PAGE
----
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THE NOSTOI: Leaving Home, Finding Home, and the Mystery of Belonging, A Course With Mark Napack

  • Tuesday, April 07, 2020
  • Tuesday, May 12, 2020
  • 5 sessions
  • Tuesday, April 07, 2020, 7:30 PM 9:30 PM (EDT)
  • Tuesday, April 21, 2020, 7:30 PM 9:30 PM (EDT)
  • Tuesday, April 28, 2020, 7:30 PM 9:30 PM (EDT)
  • Tuesday, May 05, 2020, 7:30 PM 9:30 PM (EDT)
  • Tuesday, May 12, 2020, 7:30 PM 9:30 PM (EDT)
  • Jung Society Library, 5200 Cathedral Ave., N.W., Washington, D.C. 20016
  • 9


  • Members who are Seniors over 65 and Full-Time Students



Five Tuesdays

April 7, 21, 28, May 5, 12

Home is where we start from, as poet T. S. Eliot and psychoanalyst D. W. Winnicott observed. But leaving and losing home is part of the human journey. This inevitable loss, whether it be traumatic or normally developmental, results in the quest of the nostoi, the Greek word designating the return home. Looked at across the range of human experience, the search for home is a universal pattern and reflects an archetypal need for belonging.

In this course, we shall explore different nostoi, for there are various ways of returning home and various meanings to home itself. It can be a return back to something one had or a return forward to something completely new--or even both. Furthermore, home can be a physical home, a relational home, or a psychological-spiritual home--or even all three.

In order to accomplish our own individual nostos, we shall look at works old and new, written and filmed. We shall look at works from two contemporary Jungian analysts, two classical writers at the origin of the Western psyche, one Medieval visionary, and two literary modernists. To help us see what this journey may look like on the outside in contemporary guise, we shall watch scenes from a film that Jungian analyst Donald Kalsched has said may be the best he has seen on the healing of trauma in terms of homecoming. Class format will be presentation, reflection, and discussion. Suggested readings will be heavily excerpted and manageable.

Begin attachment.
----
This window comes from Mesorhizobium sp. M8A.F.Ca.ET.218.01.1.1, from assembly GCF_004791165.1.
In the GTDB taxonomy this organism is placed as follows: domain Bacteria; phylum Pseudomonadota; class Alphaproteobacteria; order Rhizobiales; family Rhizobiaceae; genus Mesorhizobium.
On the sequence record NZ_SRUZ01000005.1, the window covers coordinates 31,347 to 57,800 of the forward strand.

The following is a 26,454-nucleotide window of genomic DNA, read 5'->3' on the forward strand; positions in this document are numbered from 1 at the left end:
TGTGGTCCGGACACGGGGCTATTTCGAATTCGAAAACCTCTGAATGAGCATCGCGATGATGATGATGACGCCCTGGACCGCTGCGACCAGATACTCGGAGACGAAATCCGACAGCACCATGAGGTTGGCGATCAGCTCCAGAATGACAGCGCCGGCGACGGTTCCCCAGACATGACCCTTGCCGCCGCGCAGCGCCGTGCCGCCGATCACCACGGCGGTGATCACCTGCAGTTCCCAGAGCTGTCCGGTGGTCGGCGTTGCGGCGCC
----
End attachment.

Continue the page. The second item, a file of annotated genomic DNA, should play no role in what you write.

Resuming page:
Suggested readings:

John Hill, At Home in the World: Sounds and Symmetries of Belonging.

Donald Kalsched, Trauma and the Soul (chapter 8).

Homer, The Odyssey (excerpt).

Virgil, The Aeneid (excerpt).

Dante, Paradiso (excerpt).

James Joyce, Ulysses (excerpt).

T. S. Eliot, Four Quartets.


Kay PollakAs It Is in Heaven (scenes).

Mark Napack, M.A., S.T.L., M.S., studied archetypal patterns in comparative literature at Columbia University, after which he applied Jungian theory to the redemption motif in medieval theology for his thesis at Fordham University.  He further studied Jung, psychology, and the history of religion at Loyola and Catholic Universities.  A long-time graduate and college instructor, Mark has presented at international conferences and his work has appeared in scholarly journals and books in English and French. Mark Napack, LCPC, is also a Jungian-informed psychotherapist in North Bethesda, MD.


5200 Cathedral Ave., NW
Washington, DC 20016


Wednesday 10-12

Please contact natalia@jung.org 
to schedule a visit

The Jung Society of Washington is a 501(c)(3) tax-exempt organization, a nonprofit educational institution. Our IRS form 990 is available upon request. Although many of the Jung Society's programs involve analytical psychology and allied subjects, these offerings are intended, and should be viewed, as a source of information and education, and not as therapy. The Jung Society does not offer psychoanalytical or other mental health services.
Images of mandalas throughout this site were created by Carl Jung's patients between the years 1926 and 1945.
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